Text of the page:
Rogelio, I've just bought an infinite nikon 10X 0.30 Mplan, inspired in your tests.
Tank you for pioneering this aproach. When I receive and test it I will post my findings.
Pau

RogelioMoreno
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Post by RogelioMoreno »

Joaquim, Chris and Pau thank you.

Last night I did some test with the Nikon CFI60 10/0.25 and the CFN 10/0.3 WI (without the WI tipping).

Single shot (50% crop) with Nikon CFI60 10/0.25 and 110mm between the objective shoulder and the Vivitar 200mm lens:
Image


Single shot (50% crop) with Nikon CFI60 10/0.25 and 50mm between the objective shoulder and the Vivitar 200mm lens:
Image


Single shot (50% crop) with Nikon CFN 10/0.30 WI:
Image

Rogelio

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Post by rjlittlefield »

At this scale, I see slight differences in framing and exposure, but nothing that would make me prefer one over another. Are there significant differences when you look closer?

--Rik

RogelioMoreno
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Post by RogelioMoreno »

rjlittlefield wrote:At this scale, I see slight differences in framing and exposure, but nothing that would make me prefer one over another. Are there significant differences when you look closer?

--Rik
Rik, there are not significant differences, a little more small details with the Nikon CFI60 10/0.25 and 110mm between the objective shoulder and the Vivitar 200mm lens.


Rogelio

rjlittlefield
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Post by rjlittlefield »

Excellent -- the Vivitar not only holds up to a larger gap, but actually seems to work a little better that way. This is very encouraging.

--Rik

Joaquim F.
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Tube lens

Post by Joaquim F. »

Hi, I found this diagram of a zeiss tube lens, it may be as simple as it seems?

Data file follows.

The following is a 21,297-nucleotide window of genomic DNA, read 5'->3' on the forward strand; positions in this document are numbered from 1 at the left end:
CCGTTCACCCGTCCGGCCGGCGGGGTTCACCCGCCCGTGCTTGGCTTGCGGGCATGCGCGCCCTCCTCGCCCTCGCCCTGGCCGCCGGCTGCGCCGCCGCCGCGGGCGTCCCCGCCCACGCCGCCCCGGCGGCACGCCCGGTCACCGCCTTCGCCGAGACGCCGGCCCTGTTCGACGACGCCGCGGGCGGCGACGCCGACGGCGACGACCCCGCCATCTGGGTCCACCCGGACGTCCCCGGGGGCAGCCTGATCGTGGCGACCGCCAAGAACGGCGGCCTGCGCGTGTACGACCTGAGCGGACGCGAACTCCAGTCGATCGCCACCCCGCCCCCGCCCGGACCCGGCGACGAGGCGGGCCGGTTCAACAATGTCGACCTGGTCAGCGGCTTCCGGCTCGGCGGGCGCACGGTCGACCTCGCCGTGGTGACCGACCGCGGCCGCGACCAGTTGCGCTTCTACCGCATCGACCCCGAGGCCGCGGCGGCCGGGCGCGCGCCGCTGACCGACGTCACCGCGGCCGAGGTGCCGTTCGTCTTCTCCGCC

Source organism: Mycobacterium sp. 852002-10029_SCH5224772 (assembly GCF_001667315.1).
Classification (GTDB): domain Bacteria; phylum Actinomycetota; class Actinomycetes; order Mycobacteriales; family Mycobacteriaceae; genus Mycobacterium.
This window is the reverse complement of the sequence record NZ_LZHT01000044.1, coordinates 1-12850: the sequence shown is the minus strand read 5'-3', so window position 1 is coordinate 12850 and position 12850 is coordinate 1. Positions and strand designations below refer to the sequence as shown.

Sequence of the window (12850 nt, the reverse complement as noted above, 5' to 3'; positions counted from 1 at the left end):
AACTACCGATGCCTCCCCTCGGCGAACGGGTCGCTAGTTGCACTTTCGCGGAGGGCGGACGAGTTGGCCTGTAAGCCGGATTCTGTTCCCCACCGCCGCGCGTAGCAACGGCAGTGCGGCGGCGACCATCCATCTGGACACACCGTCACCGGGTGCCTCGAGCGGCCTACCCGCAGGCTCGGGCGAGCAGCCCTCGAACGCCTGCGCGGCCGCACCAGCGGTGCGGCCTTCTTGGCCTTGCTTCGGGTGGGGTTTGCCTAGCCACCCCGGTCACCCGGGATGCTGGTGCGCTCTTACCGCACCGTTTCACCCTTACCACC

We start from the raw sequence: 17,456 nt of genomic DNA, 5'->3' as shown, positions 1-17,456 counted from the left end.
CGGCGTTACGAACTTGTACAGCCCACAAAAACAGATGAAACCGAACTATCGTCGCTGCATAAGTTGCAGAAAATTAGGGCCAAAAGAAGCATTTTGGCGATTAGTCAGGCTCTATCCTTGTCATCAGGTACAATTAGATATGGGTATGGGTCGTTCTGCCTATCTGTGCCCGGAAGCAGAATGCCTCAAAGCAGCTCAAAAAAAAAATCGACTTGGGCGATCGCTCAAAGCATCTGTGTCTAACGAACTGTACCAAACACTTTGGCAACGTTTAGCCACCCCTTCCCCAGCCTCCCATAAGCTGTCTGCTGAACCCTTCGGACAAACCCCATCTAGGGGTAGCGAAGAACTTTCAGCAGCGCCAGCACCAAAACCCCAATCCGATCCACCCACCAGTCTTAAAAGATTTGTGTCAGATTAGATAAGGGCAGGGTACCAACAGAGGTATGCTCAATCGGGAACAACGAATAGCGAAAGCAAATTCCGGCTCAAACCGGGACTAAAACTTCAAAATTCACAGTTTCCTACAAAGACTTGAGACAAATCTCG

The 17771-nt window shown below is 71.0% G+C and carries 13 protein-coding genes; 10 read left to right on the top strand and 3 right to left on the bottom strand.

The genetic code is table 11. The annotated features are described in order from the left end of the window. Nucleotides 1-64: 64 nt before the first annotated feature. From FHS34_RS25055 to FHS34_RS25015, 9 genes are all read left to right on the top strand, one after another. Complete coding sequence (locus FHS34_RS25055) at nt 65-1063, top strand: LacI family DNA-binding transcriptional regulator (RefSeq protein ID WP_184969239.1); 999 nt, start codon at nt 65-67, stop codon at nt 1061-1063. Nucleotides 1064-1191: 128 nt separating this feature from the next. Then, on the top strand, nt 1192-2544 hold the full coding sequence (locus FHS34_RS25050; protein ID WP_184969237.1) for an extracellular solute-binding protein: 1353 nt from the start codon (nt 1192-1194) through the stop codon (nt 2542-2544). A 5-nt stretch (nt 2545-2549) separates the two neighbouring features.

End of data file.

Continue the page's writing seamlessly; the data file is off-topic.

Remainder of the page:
http://fermionlattice.wdfiles.com/local ... sstubelens

Regards

Joaquim

ChrisLilley
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Re: Tube lens

Post by ChrisLilley »

Joaquim F. wrote:Hi, I found this diagram of a zeiss tube lens, it may be as simple as it seems?

http://fermionlattice.wdfiles.com/local ... sstubelens
Joaquim
If it is that simple, would an achromatic +5 diopter close up lens (+5D = 200mm) also function as a tube lens?

(Hi. First post. Have been lurking and reading for a couple of weeks).

rjlittlefield
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Re: Tube lens

Post by rjlittlefield »

ChrisLilley wrote:If it is that simple, would an achromatic +5 diopter close up lens (+5D = 200mm) also function as a tube lens?
Welcome aboard!

It will certainly work to some extent. You might have to reverse it to get best quality, since those lenses are normally designed to have the short conjugate on the front.

I am a little surprised at the simplicity of the Zeiss tube lens. This appears to be a singlet or possibly a cemented doublet (internal surfaces not shown), plus a retaining ring. I wonder if there is more lurking behind the apparent simplicity of the design. Aspheric, perhaps?

--Rik

ChrisLilley
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Post by ChrisLilley »

I had guessed at an achromatic doublet, since a singlet would surely give significant aberrations. Given the relatively recent date, a moulded aspheric is of course a possibility.

(Thanks for the welcome!)

Pau
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Post by Pau »

Just received and preliminary tested a Nikon CF Plan 10X 0.30 infinity/0 WD 16.5.
Following the Rogelio's setup, I focused it to the camera sensor whith an Olympus OM 200mm f4. The objective was mounted in a Zeiss Standard microscope whithout head and the camera and lens vertically suspended over it.

Here my first test images and findings
http://www.photomacrography.net/forum/v ... 9281#59281

Rick, thanks for your diagrams and explanations: I finally understood what an infinite objective is.
Pau